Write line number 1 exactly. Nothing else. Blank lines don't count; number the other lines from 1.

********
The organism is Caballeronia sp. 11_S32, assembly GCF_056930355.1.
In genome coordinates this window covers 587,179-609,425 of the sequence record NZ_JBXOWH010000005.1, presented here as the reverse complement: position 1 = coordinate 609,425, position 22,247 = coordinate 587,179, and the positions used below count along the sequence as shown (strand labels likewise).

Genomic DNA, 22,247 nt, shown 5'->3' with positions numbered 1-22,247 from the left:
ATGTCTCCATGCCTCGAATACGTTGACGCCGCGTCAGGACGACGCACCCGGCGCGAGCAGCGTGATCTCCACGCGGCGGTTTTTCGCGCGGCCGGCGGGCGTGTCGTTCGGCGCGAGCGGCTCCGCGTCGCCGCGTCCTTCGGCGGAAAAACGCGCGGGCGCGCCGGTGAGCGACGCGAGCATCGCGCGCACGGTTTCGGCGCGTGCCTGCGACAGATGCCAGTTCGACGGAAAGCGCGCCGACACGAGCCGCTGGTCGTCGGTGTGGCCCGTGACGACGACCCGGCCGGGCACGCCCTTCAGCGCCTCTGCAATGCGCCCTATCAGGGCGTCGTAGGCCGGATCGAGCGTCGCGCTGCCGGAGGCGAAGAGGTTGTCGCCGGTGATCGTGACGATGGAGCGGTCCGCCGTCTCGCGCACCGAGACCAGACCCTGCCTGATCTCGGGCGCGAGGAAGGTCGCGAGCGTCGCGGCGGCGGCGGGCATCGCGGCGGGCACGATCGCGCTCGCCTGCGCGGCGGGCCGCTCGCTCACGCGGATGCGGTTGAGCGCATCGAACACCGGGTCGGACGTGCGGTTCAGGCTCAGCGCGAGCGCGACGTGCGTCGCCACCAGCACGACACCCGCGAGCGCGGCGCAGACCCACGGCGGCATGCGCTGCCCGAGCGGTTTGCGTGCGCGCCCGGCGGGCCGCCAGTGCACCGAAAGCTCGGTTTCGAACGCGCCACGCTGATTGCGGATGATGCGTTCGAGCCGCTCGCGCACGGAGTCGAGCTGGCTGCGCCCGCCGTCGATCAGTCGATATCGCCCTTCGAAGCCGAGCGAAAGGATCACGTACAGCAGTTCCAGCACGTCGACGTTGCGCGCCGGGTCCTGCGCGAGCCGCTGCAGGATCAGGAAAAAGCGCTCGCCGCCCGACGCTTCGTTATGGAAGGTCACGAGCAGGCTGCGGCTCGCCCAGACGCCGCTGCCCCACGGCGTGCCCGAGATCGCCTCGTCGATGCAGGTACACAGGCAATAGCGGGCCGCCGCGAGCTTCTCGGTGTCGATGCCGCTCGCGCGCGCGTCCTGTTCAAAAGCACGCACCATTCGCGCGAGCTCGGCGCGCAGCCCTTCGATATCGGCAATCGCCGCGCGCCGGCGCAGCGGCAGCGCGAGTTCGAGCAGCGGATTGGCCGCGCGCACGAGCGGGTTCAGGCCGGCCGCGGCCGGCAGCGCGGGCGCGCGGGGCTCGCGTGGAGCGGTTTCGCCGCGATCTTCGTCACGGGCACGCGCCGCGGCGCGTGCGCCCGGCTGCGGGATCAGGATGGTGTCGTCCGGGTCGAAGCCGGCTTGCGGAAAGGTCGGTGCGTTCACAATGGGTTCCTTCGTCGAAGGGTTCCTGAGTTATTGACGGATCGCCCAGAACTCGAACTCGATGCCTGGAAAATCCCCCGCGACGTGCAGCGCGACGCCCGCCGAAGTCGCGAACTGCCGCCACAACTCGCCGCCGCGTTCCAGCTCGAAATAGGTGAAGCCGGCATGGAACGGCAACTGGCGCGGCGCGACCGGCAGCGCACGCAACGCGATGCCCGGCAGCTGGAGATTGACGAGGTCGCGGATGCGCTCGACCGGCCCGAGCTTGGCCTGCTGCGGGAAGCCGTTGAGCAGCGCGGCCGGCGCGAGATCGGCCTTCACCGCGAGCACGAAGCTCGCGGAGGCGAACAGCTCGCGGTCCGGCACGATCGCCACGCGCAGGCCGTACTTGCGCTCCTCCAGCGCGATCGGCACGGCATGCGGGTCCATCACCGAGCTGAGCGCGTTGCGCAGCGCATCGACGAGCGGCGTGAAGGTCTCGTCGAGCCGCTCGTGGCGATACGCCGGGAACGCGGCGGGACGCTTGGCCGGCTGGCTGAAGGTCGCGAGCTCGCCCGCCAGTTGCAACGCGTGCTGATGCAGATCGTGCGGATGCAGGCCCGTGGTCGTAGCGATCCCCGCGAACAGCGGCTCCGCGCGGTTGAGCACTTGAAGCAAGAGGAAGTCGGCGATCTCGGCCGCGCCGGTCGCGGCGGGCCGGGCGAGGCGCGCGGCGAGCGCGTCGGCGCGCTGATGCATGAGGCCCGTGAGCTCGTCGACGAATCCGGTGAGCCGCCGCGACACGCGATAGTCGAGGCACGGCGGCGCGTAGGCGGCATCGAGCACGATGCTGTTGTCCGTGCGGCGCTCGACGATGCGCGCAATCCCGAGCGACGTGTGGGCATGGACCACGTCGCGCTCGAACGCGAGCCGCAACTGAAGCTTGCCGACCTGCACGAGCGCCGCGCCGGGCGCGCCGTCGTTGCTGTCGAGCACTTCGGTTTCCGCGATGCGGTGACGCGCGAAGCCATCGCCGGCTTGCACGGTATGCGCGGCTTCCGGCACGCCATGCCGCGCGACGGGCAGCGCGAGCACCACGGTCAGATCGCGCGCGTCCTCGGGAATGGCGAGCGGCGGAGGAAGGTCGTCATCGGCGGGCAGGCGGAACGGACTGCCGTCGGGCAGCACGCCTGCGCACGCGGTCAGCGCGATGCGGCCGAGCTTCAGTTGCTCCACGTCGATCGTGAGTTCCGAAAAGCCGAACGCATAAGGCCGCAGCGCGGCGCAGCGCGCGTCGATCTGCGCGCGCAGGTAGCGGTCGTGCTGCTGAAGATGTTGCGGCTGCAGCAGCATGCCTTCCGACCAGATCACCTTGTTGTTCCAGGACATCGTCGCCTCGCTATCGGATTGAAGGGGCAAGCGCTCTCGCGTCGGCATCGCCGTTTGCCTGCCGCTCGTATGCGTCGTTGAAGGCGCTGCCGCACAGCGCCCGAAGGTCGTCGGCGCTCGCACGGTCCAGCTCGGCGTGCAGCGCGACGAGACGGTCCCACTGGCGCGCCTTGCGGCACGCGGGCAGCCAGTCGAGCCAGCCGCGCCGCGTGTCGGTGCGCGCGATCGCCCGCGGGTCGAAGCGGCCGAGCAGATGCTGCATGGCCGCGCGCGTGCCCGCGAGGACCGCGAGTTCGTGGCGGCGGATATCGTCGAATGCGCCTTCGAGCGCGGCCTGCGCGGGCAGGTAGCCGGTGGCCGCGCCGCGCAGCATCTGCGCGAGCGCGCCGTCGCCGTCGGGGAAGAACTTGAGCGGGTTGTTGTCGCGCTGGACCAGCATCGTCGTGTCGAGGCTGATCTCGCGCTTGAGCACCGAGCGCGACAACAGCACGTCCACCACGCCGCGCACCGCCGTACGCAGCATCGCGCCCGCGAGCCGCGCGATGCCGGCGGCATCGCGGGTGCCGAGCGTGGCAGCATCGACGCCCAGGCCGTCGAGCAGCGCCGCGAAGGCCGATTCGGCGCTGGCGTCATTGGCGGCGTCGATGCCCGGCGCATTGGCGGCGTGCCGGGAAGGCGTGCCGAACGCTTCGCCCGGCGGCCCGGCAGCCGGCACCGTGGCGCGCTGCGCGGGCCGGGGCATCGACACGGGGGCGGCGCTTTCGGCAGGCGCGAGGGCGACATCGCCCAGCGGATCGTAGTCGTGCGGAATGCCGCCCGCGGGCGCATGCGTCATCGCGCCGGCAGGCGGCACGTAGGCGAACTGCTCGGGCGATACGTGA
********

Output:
The organism is Caballeronia sp. 11_S32, assembly GCF_056930355.1.